Best way to order glass: Learn from Viracon’s Six Sigma project

By Seth Madole
September 1, 2006

Glass provides many benefits in solar energy performance as well as aesthetics. To that end, numerous combinations of substrate colors, coating types, glass thicknesses, heat treatments, spandrel colors, silk-screen patterns, interlayers and air spacers are available in the marketplace today from a wide range of suppliers.
Top 4 missing components on purchase orders. Source: Viracon Inc.
This complexity could pose a challenge when its time to order glass for a project. An average glass makeup could potentially introduce more than a dozen opportunities for omitting important information. As with any material, failure to order the correct product could lead to costly errors and loss of valuable time and profits.

To define and reduce variations in the key process areas for ordering glass products, a team of experts at Viracon used Six Sigma management tools and methodology to map out the process.

A multistep process
The team discovered that the process to order glass begins at the glass sample selection and approval phase completed by the architect. During this phase, the glass type is selected and the information is then forwarded to the contractor and then to the supplier. This information passes through multiple hands, making many people part of the glass-ordering process. Therefore, careful attention should be taken in confirming the glass-makeup description. Documentation and approval sign-off that confirms the glass makeup for ordering purposes is ideal. This documentation could be in the form of the physical glass sample that was selected or a copy of the tag from that approved sample. This will provide additional reassurance that the correct product will be supplied.

Ask yourself: What is the necessary information required to order glass? Aside from the obvious, such as glass-makeup components, glass size and delivery off-load equipment also will be needed. A good supplier will want to know all of the critical product and project information upfront. A recent study conducted by Viracon of 600 randomly selected purchase orders revealed that the most commonly overlooked information includes glazing method, wind load, complete glass makeup, delivery details and packaging requirements.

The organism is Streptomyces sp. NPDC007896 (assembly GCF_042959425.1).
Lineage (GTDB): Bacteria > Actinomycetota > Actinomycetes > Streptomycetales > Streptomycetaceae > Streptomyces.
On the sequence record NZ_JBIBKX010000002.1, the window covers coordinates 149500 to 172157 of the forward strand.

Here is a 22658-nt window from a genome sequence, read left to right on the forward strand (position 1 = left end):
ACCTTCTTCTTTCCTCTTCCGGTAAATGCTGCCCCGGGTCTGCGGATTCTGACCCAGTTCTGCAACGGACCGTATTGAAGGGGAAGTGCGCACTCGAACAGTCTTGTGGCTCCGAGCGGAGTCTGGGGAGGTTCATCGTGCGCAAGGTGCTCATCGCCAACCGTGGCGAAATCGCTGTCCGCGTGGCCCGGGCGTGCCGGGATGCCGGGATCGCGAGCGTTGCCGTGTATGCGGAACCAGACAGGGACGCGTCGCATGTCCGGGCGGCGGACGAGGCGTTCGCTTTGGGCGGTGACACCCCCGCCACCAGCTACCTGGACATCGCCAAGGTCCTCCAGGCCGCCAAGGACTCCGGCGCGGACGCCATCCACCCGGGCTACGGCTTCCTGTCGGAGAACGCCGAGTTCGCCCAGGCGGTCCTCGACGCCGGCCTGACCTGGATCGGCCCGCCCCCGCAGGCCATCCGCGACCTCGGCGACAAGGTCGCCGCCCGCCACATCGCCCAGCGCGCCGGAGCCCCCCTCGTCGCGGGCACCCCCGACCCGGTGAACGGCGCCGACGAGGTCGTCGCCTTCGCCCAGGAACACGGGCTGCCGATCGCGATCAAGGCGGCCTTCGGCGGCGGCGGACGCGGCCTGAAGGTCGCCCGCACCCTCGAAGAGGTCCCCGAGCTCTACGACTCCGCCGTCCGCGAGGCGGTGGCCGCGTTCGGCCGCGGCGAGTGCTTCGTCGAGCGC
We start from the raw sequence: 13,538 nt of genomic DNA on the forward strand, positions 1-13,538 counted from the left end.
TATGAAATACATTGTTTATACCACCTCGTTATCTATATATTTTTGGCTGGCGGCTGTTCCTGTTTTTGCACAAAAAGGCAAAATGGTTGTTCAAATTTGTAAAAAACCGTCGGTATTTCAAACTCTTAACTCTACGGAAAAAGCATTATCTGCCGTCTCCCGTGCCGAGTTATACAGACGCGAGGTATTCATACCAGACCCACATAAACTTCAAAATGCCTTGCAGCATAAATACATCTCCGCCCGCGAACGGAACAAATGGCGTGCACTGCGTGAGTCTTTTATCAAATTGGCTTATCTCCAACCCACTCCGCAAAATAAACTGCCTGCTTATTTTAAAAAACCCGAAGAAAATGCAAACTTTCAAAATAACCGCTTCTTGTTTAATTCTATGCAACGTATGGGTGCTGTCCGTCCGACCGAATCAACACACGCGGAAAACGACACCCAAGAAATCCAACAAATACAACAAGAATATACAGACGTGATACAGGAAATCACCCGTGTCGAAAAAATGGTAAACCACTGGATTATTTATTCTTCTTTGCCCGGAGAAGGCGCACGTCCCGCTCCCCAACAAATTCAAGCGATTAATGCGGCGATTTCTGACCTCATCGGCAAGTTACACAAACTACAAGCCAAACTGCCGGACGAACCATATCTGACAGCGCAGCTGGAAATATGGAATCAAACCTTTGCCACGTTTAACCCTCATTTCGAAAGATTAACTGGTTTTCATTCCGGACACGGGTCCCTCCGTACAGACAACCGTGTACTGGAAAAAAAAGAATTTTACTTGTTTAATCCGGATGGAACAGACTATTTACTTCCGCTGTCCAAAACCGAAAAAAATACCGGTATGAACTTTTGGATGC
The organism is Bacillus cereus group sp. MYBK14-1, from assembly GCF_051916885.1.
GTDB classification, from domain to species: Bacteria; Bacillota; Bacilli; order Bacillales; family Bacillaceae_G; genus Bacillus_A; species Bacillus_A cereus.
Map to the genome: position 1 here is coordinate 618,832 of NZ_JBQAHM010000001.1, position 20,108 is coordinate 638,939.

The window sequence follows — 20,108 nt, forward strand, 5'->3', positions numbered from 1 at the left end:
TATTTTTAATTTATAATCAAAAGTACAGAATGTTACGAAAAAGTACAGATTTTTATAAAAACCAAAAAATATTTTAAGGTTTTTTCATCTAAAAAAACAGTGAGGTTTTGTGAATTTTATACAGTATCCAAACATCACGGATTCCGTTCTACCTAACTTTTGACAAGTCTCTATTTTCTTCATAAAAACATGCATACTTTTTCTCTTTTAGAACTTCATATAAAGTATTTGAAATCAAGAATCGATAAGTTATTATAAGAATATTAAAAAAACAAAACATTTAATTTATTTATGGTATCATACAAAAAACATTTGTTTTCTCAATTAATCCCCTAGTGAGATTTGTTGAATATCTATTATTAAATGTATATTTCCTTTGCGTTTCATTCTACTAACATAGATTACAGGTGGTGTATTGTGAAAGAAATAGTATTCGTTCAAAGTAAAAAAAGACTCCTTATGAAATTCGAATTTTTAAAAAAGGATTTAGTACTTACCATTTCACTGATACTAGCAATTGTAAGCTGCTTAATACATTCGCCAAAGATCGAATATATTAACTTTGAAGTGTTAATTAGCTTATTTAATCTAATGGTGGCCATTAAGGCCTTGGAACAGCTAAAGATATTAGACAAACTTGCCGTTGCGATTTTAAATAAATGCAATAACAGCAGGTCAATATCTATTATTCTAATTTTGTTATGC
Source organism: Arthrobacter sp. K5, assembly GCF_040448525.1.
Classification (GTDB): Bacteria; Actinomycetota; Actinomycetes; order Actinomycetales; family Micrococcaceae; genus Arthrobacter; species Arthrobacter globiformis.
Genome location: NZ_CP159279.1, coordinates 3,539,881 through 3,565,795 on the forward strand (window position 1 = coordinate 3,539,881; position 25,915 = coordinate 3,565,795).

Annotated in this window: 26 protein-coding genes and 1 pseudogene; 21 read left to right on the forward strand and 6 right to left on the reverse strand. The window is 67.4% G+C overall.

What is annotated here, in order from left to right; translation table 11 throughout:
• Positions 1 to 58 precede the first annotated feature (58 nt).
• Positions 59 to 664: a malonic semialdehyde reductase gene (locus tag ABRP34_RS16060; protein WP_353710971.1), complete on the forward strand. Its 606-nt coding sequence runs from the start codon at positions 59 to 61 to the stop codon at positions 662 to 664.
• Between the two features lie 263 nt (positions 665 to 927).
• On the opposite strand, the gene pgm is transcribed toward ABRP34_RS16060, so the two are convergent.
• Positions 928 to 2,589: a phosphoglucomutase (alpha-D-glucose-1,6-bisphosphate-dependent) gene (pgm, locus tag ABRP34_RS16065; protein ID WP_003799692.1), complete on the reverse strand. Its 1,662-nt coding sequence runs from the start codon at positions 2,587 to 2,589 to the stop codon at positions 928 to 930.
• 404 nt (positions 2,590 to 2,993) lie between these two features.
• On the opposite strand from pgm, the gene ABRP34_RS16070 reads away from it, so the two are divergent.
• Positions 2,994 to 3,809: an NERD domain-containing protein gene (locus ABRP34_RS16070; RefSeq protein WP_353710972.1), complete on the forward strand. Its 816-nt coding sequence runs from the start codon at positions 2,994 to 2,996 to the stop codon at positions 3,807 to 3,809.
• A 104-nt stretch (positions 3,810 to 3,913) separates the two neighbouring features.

In many cases, an architect, contract glazier or glass-shop owner may not even realize that all of these items will be necessary upfront. For example, the glazing method and wind load are very important to identify since they both will be used to calculate the required amount of silicone contact for insulating glass units.

The Six Sigma team, called the Purchase Order Review-Six Sigma team, observed variations in purchase order formats; some handwritten, some faxed, some e-mailed, some include certain product or project details and some do not. It was apparent that handwritten formats could pose an increased opportunity for misinterpretation due to individual writing styles. Of the purchase-order documents reviewed in the study, handwritten numbers illustrating size or quantity, along with poor-quality fax transmissions, posed more situations that required salespeople to question illegible or difficult-to-interpret numbers.
Order makeup checklist
To reduce variation and assist in making the process easier, the Six Sigma team developed a makeup-checklist tool and a standard order template tool. The checklist tool, shown at right, identifies all possible components of glass makeup, and the order template complements the checklist while being user friendly and offering consistency in the process. These tools have proven to be beneficial for those who have elected to use them. Results of a pilot study, conducted with 30 customers of varying sizes, showed   61 percent complete and accurate information received prior to using a standard format, to 93 percent using the standard order template tool.

Sign on to best practices
No matter if you are reading this as the supplier, the purchaser or the designer and specifier of glass, your role in adhering to best practices becomes extremely important to the success in ordering and processing the correct final product. Working together from the beginning to the end of the process will ensure accuracy and efficiency, and maintain valuable profits for all parties involved.

If you are interested in learning more or would like to obtain any of the tools mentioned above, Viracon would be happy to assist. Please call  800/533-2080 or visit



The author is inside sales manager for Viracon in Owatonna, Minn., 800/533-0482, ext. 3727,